22 and Counting "Which American Man Will End The Grand Slam Drought?"

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22 and Counting
(Photo by Paul Gilham/Getty Images)

At the 2003 US Open Andy Roddick was able to dispose of Juan Carlos Ferrero, but little did we know that it would be the last grand slam singles win for an American male coming into this year's Wimbledon a drought of 22 grand slams.

Men's tennis in America has never been this bad; from 1989 to 2003 American men won half of the grand slams played this charge was of course led by Pete Sampras and Andre Agassi.

If you look at tennis history American has produced at least one male star each decade going back to the 20's with Bill Tilden, as of right now I do not see anyone on the horizon.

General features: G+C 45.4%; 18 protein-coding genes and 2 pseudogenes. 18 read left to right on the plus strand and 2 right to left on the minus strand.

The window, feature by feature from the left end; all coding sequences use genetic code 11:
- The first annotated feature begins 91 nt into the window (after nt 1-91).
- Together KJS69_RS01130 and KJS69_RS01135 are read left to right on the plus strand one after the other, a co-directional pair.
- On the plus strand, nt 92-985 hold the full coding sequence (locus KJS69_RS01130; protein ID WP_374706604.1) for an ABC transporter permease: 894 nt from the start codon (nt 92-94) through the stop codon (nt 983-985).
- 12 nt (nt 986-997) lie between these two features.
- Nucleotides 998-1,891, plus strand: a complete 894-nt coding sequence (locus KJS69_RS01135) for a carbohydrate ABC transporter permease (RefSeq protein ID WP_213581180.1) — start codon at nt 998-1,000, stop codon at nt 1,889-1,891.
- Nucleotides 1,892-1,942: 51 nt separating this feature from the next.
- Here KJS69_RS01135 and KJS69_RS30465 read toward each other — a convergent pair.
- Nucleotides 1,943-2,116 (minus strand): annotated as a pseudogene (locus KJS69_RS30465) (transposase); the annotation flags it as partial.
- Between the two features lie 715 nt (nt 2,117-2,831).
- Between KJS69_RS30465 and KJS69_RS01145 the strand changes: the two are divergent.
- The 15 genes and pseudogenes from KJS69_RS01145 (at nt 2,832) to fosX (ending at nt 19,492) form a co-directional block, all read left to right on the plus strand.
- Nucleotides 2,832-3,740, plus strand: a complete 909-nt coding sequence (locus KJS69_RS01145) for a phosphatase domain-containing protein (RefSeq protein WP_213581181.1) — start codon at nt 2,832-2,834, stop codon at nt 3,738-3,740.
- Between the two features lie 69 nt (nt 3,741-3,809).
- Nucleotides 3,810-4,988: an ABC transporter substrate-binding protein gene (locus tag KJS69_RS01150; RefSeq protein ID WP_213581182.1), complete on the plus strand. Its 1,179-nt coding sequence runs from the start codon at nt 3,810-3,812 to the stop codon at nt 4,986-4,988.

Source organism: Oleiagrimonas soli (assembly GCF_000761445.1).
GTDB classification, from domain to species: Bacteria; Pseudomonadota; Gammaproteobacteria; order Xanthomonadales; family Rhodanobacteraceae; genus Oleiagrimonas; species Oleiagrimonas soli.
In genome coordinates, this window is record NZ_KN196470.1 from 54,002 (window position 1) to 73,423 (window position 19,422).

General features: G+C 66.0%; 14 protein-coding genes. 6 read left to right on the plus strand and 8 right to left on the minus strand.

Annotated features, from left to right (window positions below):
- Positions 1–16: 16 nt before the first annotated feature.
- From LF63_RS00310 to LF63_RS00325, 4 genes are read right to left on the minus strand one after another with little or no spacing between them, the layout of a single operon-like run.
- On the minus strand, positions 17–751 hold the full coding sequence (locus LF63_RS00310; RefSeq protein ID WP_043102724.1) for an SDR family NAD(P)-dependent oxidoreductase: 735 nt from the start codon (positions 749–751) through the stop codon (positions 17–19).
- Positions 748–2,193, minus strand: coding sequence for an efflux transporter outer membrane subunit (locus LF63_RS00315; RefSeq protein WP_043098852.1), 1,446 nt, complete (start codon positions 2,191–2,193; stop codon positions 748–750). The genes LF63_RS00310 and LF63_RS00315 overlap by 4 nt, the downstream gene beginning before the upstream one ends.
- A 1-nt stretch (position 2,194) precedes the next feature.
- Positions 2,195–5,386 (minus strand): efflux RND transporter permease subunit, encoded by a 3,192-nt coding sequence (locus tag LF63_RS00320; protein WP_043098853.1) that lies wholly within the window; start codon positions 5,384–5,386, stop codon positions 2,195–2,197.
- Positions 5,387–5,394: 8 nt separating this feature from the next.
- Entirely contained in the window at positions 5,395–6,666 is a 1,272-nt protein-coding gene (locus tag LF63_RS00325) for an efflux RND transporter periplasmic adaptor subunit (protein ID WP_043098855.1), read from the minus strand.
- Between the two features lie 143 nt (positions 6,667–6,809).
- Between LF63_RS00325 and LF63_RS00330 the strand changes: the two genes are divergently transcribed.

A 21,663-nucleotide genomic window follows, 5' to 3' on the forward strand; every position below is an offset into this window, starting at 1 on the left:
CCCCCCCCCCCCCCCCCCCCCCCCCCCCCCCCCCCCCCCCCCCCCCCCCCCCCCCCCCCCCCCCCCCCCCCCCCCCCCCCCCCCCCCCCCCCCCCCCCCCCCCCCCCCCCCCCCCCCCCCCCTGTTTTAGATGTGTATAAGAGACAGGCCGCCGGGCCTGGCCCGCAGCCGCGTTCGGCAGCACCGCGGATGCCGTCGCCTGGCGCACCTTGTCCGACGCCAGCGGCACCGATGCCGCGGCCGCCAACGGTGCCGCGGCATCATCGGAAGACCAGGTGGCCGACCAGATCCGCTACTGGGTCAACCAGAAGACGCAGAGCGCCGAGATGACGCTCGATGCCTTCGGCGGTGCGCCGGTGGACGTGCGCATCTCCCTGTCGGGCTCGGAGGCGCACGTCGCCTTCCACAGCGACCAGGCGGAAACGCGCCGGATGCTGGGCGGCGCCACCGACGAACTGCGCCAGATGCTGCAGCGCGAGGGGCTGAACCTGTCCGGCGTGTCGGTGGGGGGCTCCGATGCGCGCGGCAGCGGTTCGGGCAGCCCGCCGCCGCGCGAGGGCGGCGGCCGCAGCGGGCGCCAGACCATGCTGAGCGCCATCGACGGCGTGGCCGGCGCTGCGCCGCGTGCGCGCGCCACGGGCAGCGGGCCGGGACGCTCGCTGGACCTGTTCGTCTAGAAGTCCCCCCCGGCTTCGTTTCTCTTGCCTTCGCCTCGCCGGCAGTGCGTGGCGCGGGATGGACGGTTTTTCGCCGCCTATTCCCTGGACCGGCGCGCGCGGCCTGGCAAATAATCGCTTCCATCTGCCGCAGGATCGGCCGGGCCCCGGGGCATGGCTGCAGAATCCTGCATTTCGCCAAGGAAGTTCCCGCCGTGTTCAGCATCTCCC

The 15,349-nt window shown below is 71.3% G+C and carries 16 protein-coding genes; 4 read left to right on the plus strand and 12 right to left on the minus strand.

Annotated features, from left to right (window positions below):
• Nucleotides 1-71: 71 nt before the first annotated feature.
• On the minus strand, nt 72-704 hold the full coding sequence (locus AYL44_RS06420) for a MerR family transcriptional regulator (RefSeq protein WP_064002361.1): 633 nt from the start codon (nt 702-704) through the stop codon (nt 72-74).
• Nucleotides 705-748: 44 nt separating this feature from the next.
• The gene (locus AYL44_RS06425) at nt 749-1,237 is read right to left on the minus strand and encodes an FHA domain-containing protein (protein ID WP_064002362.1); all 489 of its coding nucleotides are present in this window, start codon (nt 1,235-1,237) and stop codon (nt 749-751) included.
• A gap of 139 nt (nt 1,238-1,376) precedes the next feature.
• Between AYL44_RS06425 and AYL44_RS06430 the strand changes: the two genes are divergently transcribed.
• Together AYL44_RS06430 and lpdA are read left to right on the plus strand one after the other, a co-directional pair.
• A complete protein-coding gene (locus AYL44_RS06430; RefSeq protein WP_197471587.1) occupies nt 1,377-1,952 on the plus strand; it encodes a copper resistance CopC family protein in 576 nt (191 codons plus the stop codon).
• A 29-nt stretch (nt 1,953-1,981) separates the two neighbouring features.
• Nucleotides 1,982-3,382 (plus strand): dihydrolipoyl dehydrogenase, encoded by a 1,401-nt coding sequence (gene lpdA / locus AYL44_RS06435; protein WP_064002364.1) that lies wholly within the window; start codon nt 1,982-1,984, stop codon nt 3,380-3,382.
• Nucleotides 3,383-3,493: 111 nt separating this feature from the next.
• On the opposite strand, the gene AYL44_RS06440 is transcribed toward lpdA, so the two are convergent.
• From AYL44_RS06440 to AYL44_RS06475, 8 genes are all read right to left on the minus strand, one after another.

The big question is how and why did this happen, tennis was never the most popular sport in America compared to the other four major sports in the past but it still produced great American male players, so I will not accept the excuse that all the great athletes are playing football, basketball and baseball.

I have to point the finger at the USTA and various American tennis academies that are frankly not getting the job done; in the 80's Nick Bolletteri's academy produced the likes of Andre Agassi, Pete Sampras and Jim Courier all whom at some point in their careers held the no 1 ranking. When is the last time Bollettieri's academy produced anyone of note that was not European.

Despite this bleak picture help could be on the way in the form of John McEnroe who wants to start a youth academy in New York at the USTA'S training facility, only two things might curtail this, one the USTA'S trust in giving McEnroe complete control and McEnroe being totally committed to the endeavor. If both things occur this infamous streak may come to an end.

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